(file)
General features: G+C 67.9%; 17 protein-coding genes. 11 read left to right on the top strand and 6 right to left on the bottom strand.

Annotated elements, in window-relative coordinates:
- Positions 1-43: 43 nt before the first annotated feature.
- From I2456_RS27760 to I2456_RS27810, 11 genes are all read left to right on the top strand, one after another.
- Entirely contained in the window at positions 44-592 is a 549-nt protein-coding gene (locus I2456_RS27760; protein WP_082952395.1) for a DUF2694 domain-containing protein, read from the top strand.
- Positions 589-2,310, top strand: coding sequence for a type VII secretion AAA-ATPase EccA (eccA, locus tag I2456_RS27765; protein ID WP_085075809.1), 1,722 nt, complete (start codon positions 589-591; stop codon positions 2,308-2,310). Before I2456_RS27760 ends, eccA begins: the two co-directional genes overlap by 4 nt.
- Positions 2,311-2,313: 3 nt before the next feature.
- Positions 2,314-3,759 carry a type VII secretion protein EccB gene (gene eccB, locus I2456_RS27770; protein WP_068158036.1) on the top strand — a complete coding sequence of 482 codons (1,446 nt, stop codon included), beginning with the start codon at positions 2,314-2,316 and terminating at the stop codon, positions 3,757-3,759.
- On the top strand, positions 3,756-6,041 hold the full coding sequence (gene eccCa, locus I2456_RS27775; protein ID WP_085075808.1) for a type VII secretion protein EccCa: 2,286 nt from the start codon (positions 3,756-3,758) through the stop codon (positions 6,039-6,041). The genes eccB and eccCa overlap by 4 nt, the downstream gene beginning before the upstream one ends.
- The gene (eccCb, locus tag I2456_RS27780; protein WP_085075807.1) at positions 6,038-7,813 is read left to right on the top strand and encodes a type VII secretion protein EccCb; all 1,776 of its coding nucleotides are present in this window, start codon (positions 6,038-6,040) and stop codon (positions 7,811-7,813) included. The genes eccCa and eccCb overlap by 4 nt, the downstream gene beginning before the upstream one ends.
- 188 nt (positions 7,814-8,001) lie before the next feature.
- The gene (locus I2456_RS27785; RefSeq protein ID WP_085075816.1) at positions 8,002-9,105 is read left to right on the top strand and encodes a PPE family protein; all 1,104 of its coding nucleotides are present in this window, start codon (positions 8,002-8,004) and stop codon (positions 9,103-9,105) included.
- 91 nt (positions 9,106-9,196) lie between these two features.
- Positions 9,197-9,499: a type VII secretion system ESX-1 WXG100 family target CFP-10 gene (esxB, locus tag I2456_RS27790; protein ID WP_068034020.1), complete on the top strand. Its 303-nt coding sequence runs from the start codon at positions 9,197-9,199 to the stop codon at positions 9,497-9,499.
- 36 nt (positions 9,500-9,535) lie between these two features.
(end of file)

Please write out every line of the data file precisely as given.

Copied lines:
General features: G+C 67.9%; 17 protein-coding genes. 11 read left to right on the top strand and 6 right to left on the bottom strand.

Annotated elements, in window-relative coordinates:
- Positions 1-43: 43 nt before the first annotated feature.
- From I2456_RS27760 to I2456_RS27810, 11 genes are all read left to right on the top strand, one after another.
- Entirely contained in the window at positions 44-592 is a 549-nt protein-coding gene (locus I2456_RS27760; protein WP_082952395.1) for a DUF2694 domain-containing protein, read from the top strand.
- Positions 589-2,310, top strand: coding sequence for a type VII secretion AAA-ATPase EccA (eccA, locus tag I2456_RS27765; protein ID WP_085075809.1), 1,722 nt, complete (start codon positions 589-591; stop codon positions 2,308-2,310). Before I2456_RS27760 ends, eccA begins: the two co-directional genes overlap by 4 nt.
- Positions 2,311-2,313: 3 nt before the next feature.
- Positions 2,314-3,759 carry a type VII secretion protein EccB gene (gene eccB, locus I2456_RS27770; protein WP_068158036.1) on the top strand — a complete coding sequence of 482 codons (1,446 nt, stop codon included), beginning with the start codon at positions 2,314-2,316 and terminating at the stop codon, positions 3,757-3,759.
- On the top strand, positions 3,756-6,041 hold the full coding sequence (gene eccCa, locus I2456_RS27775; protein ID WP_085075808.1) for a type VII secretion protein EccCa: 2,286 nt from the start codon (positions 3,756-3,758) through the stop codon (positions 6,039-6,041). The genes eccB and eccCa overlap by 4 nt, the downstream gene beginning before the upstream one ends.
- The gene (eccCb, locus tag I2456_RS27780; protein WP_085075807.1) at positions 6,038-7,813 is read left to right on the top strand and encodes a type VII secretion protein EccCb; all 1,776 of its coding nucleotides are present in this window, start codon (positions 6,038-6,040) and stop codon (positions 7,811-7,813) included. The genes eccCa and eccCb overlap by 4 nt, the downstream gene beginning before the upstream one ends.
- 188 nt (positions 7,814-8,001) lie before the next feature.
- The gene (locus I2456_RS27785; RefSeq protein ID WP_085075816.1) at positions 8,002-9,105 is read left to right on the top strand and encodes a PPE family protein; all 1,104 of its coding nucleotides are present in this window, start codon (positions 8,002-8,004) and stop codon (positions 9,103-9,105) included.
- 91 nt (positions 9,106-9,196) lie between these two features.
- Positions 9,197-9,499: a type VII secretion system ESX-1 WXG100 family target CFP-10 gene (esxB, locus tag I2456_RS27790; protein ID WP_068034020.1), complete on the top strand. Its 303-nt coding sequence runs from the start codon at positions 9,197-9,199 to the stop codon at positions 9,497-9,499.
- 36 nt (positions 9,500-9,535) lie between these two features.